When he was 24 years old, Benjamin Armstrong, a recent Marine Corp veteran at the time, asked himself why he was in college. Armstrong was a freshman at Texas State University and had already served in the Persian Gulf and participated in the invasion of Baghdad.
“I was just like, ‘Nobody’s done what I’ve done. Why am I here?’” Armstrong said.
He said he found his answer in time by realizing he didn’t have to be in Iraq or Afghanistan to uphold his marine values but could take time off and work hard at school.
Armstrong is now the student veteran coordinator for the newly unveiled Student Veteran Center. He said he hopes the center can become an area of supportive education where veterans can come if they have trouble adjusting to college and find support with everything from GI bills to health care to job searching.
“We do things very quickly in the military,” Armstrong said. “Once you get out you expect things to run at high pace like in the military and you encounter barriers in the real world.”
Armstrong said barriers veterans can face range from not knowing how to communicate with classmates who are not in the military to the slow process of getting the GI bill in. He compared the culture shock with his own experience of running an aircraft in a dangerous zone one day and playing the name game at Texas State the next.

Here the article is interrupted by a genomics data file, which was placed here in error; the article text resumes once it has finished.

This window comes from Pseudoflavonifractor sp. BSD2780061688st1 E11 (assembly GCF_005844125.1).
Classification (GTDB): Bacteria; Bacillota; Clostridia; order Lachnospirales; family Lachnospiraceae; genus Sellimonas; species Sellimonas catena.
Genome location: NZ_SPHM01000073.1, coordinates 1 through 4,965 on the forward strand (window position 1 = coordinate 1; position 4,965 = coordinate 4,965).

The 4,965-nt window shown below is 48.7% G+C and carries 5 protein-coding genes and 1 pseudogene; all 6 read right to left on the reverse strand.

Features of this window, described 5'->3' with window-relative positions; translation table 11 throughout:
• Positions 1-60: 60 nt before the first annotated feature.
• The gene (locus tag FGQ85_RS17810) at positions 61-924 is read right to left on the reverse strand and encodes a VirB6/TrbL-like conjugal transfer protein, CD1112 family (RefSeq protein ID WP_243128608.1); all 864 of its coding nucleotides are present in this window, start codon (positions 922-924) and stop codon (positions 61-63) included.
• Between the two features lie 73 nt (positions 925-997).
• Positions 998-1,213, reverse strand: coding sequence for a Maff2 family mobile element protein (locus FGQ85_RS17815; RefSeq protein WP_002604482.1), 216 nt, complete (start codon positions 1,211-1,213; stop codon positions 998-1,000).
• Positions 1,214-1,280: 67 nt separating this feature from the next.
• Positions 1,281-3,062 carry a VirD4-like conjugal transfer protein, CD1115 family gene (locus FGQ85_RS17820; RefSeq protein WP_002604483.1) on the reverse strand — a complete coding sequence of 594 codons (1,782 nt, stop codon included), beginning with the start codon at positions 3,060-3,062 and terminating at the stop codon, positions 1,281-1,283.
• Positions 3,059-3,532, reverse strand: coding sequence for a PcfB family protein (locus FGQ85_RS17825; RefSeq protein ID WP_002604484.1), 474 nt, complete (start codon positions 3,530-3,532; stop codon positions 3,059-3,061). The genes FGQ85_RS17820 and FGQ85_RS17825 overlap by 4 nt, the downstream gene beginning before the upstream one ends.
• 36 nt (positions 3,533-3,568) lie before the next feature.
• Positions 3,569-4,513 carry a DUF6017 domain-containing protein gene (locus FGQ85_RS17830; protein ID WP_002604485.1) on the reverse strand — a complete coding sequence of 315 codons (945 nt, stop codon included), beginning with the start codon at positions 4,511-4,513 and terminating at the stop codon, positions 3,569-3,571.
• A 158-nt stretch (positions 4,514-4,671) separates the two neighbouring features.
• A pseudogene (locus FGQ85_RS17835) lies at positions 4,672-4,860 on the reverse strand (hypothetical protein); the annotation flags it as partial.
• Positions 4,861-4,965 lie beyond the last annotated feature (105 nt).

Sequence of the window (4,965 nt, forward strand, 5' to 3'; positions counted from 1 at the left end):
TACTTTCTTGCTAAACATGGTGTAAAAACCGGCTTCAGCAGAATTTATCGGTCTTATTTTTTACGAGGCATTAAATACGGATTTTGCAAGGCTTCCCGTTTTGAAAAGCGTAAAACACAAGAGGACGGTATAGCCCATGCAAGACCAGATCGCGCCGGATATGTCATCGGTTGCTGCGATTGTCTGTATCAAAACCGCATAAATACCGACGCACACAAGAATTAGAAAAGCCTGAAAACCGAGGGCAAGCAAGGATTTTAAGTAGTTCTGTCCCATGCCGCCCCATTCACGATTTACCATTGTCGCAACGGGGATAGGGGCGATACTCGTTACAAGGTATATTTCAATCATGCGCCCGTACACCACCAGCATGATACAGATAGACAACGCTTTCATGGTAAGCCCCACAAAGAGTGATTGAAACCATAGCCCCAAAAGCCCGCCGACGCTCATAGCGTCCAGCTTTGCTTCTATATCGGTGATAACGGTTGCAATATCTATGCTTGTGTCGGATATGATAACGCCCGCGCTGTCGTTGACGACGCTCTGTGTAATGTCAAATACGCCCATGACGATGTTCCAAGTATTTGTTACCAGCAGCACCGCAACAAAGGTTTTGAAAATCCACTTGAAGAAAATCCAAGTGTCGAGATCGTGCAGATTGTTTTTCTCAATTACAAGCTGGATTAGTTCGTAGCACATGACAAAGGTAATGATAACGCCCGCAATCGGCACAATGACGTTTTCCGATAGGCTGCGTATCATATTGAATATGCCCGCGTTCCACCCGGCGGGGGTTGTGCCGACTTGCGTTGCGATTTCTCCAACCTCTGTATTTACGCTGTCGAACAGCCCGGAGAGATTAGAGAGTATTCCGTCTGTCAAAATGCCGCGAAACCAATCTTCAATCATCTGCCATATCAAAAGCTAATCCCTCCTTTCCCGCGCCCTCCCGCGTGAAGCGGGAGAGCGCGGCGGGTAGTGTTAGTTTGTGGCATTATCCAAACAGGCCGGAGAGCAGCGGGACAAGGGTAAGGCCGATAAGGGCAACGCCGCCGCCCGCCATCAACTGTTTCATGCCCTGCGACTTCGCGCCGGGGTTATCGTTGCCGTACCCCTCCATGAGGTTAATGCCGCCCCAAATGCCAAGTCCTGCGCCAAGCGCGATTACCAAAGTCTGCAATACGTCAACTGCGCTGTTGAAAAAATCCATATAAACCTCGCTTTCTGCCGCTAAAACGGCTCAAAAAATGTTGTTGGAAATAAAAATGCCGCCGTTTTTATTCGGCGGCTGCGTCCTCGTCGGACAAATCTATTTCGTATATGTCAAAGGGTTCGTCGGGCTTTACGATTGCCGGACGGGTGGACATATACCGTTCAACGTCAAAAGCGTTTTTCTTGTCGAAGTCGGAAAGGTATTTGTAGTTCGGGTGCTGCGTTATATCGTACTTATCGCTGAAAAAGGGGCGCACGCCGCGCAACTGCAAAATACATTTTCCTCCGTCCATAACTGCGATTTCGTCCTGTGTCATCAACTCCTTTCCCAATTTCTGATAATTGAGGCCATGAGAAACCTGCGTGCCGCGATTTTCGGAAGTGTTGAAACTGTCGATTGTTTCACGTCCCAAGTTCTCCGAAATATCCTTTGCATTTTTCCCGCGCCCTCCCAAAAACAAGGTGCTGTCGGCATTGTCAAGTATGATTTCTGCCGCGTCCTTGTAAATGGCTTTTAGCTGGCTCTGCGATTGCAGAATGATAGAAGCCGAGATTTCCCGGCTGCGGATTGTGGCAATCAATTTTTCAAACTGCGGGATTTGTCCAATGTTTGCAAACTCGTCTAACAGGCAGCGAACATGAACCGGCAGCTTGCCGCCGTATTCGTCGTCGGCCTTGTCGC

“We go from military training where there’s structure to the college experience where there’s no structure,” Armstrong said.
The Pat Tillman Foundation and Operation College Promise, two organizations that focus on improving education and support for veterans, recently released a survey that found veterans do better in college when they receive support services from institutions similar to the new Student Veteran Center.
The study, composed of a sample of 200 out of 6,400 student veterans at seven different universities, found student veterans earned an average 3.04 GPA and had an increased retention rate when provided with these support services. The study also found that about 71 percent of veterans earned the credits they pursued in an academic year.
Wendy Lang, director of Operation College Promise, said a successful veteran support system relies on the institution, the framework and forming a task force between departments and other bodies at the school.
Lang said some suggestions to a successful program include creating a lounge for veterans to talk to each other and establishing a mentoring program.
“[This addresses] some of the transitional issues that they’re facing,” Lang said. “Suddenly, they think, ‘my school is making an effort to support me.’”
Global policy graduate student Nicholas Hawkins was 23 years old when he came to freshman orientation. Hawkins was an army veteran and said although orientation did address veteran needs, it didn’t provide nearly enough information.
“I sat in orientation with over 100 freshman where there’s a separate time where veterans go,” Hawkins said. “In the office, you automatically have a place to go, with a familiar face, to get all the Austin benefits and figure it all out.”
Printed on Tuesday, November 15, 2011 as: Center opens, offers support for veterans